OPINION | Living with HIV in time of Corona

In Meghalaya, the number of HIV infections is increasing, lest we forget our state has the highest Syphilis case, and many subpopulations remain at a high risk of infection due to lack of or limited access to several medical care and interventions. 
By Barry Leslie Kharmalki | SHILLONG:

We Wear the Mask…….!!!!

We smile, but, O great Christ, our cries

To thee from tortured souls arise.

We sing, but oh the clay is vile

Beneath our feet, and long the mile;

But let the world dream otherwise,

We wear the mask ~~   Paul Laurance Dunbar 

As of August 26, 2020, over 24 million people worldwide have been diagnosed with COVID-19, the disease caused by the novel coronavirus (i.e., SARS-CoV-2). Of the nearly 40 million people living with HIV (People Living with HIV - PLHIV) worldwide, most live in countries with poor healthcare infrastructure and the majority are over age 50 in several countries. Advanced age and coexisting chronic diseases are associated with severe manifestations and higher mortality from COVID-19, putting many PLHIV at increased risk. Alarmingly, two of the three countries with the highest number of HIV infections - South Africa and India - are also among the countries with the highest COVID-19 burdens.

Journal of Virus Eradication

At the very beginning of the pandemic, I somehow thought and believed that living with HIV and taking Anti retro virals (ART) would protect me from the novel Corona Virus, but I now realised that having HIV and taking ART does not confer protection against severe manifestations of COVID-19. 

Several studies looking at antiretroviral drugs against HIV to treat SARS-CoV-2 have shown no mortality benefit. Some friends have asked me whether Covid 19 is an opportunistic infection, but I can assure whoever reads this, that it is not. 

Some of the most disadvantaged in the COVID-19 era are people living with HIV/AIDS, the high-risk groups (Injecting Drug Users, Sex Workers and the LGBT Community) and other autoimmune diseases.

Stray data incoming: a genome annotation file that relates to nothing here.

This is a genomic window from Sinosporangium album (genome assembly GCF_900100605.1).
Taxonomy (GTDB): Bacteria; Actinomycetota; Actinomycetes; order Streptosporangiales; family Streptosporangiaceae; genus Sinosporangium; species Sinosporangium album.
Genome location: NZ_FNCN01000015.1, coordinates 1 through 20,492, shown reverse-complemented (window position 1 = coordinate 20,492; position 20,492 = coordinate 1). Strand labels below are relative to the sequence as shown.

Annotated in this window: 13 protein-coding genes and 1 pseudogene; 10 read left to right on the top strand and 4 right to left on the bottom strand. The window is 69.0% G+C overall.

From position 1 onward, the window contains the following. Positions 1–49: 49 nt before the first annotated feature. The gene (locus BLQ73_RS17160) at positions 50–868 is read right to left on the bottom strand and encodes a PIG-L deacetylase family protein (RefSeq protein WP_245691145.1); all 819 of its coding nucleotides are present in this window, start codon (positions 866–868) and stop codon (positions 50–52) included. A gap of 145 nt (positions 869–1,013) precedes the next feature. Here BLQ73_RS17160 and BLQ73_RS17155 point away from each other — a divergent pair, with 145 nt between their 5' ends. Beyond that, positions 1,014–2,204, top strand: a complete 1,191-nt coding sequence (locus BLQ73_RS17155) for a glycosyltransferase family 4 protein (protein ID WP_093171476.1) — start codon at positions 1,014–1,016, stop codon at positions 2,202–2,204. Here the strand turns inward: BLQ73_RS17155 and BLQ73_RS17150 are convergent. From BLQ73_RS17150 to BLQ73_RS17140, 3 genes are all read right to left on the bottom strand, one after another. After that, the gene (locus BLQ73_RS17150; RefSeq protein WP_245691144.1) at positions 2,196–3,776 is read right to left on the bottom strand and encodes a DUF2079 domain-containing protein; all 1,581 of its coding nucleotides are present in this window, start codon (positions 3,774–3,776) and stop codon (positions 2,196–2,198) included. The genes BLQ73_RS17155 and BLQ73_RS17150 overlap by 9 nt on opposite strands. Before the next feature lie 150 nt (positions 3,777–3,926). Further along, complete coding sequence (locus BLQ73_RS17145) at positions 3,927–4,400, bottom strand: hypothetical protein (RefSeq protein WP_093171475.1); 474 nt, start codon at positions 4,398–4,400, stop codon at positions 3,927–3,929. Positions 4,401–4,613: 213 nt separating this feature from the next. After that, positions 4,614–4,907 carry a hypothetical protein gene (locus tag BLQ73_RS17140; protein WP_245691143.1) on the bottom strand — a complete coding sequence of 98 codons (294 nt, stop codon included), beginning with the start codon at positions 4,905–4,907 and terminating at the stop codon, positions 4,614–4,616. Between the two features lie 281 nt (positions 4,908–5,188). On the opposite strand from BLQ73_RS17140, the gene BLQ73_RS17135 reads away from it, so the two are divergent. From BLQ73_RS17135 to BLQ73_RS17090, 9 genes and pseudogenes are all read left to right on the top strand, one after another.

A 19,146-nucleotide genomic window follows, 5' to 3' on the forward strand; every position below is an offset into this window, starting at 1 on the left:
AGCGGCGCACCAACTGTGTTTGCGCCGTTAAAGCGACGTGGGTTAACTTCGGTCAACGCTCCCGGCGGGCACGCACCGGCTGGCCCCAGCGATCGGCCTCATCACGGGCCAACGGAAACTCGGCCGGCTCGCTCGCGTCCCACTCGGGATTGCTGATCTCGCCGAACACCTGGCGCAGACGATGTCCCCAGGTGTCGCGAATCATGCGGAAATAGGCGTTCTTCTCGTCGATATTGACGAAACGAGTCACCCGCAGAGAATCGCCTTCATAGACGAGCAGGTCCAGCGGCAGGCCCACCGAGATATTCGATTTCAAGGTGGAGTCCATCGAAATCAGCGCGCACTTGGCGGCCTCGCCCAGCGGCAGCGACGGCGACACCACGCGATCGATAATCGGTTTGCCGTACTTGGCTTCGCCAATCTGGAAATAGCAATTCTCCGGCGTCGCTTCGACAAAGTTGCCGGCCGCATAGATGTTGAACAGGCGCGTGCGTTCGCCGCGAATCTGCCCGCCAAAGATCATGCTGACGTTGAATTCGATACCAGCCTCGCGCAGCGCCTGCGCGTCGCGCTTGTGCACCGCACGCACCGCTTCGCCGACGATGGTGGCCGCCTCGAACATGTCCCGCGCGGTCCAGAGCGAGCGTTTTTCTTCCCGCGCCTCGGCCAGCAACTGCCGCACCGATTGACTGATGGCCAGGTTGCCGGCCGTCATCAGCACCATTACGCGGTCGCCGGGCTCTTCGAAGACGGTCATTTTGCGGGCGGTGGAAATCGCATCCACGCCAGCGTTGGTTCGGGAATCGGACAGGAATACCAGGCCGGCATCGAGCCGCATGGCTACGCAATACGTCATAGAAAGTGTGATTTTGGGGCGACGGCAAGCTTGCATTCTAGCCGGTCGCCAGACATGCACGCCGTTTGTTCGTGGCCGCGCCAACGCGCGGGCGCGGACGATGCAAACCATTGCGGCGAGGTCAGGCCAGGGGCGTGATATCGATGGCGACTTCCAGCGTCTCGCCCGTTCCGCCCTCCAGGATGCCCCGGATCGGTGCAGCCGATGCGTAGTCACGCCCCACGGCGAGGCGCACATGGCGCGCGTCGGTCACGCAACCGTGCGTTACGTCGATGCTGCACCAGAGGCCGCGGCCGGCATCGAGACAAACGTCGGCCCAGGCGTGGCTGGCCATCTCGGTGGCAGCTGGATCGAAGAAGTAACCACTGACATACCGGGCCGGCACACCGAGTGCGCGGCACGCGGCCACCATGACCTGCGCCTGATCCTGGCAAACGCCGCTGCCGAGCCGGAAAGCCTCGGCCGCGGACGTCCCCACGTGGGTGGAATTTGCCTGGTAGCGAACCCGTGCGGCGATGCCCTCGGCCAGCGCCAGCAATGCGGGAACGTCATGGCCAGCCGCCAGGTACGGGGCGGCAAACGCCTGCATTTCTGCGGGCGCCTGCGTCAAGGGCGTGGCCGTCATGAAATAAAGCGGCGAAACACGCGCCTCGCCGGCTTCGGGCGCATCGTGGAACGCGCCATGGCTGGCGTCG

Although the number of new HIV infections has decreased globally and at the national level but in Meghalaya, the number of HIV infections is increasing, lest we forget our state has the highest Syphilis case, and many subpopulations remain at a high risk of infection due to lack of or limited access to:-

>> Lack of or limited access to Prevention services such as the Needle Syringes Exchange Program run by TI (Target Intervention) NGO, Oral Substitution Therapy as well as commodities such as condoms, etc), as well as clinical care and treatment. Lack of access to such treatment, clinical care and prevention services may lead to widespread HIV infection among the High-risk groups.

>> The pandemic has also greatly impacted PLHIV in getting their monthly refills of (Antiretrovirals) ARVs due to lockdown, exorbitant charges of transportation, no transportation and other such protocols. PLHIV, if not adhere to HIV ARVs, may develop drug resistance which may pose a problem for the entire state in the near future. 

>> People Living with HIV and the High-Risk Groups are also prone to other infections like TB, Malaria, Hepatitis C and B. Research has shown that HIV/TB co-infection accelerates the damaging progression of the disease and that antiretroviral therapy (ART) initiation must be timed to increase adherence and decrease adverse effects of drug interactions. The pandemic has led to significant changes in health service delivery and amplified fears of increased death and illness. 

>> The negative consequences of COVID-19 for PLHIV and the High-Risk groups are more severe than others, including job loss, food insecurity, inability to manage existing conditions, and inability to maintain preventive measures such as social distancing and use of personal protective equipment (PPE). 

>> The social support and community mobilisation approaches for the management of HIV/AIDS, as opposed to individual-level approaches alone, have been shown to improve antiviral medication adherence. However, due to the enforcement of social distancing and other restrictions in the current pandemic, there has been a shift in the mechanism by which PLHIV receive such social support. 

>> An additional concern for those living the HIV is the double stigma and breach of confidentiality (HIV status) that may arise if they also test positive for COVID-19. The compounded HIV/COVID-19 stigma may lead to failure to seek care. 

P.S. There is a need for a change in the infrastructure that will include more efficient partnerships between public health, health care, and HIV programs.

Thus, coordinated efforts from community stakeholders, civil society, public health agencies, and healthcare providers may be essential for addressing health inequities for PLHIV resulting from social stigma and poor access to PPE, preventative services and treatment. 

The important challenges for PLHIV that need to be addressed during the current pandemic are access to their antiviral refills and maintenance of their social and mental systems. 

(Edited by Ibankyntiew Mawrie)

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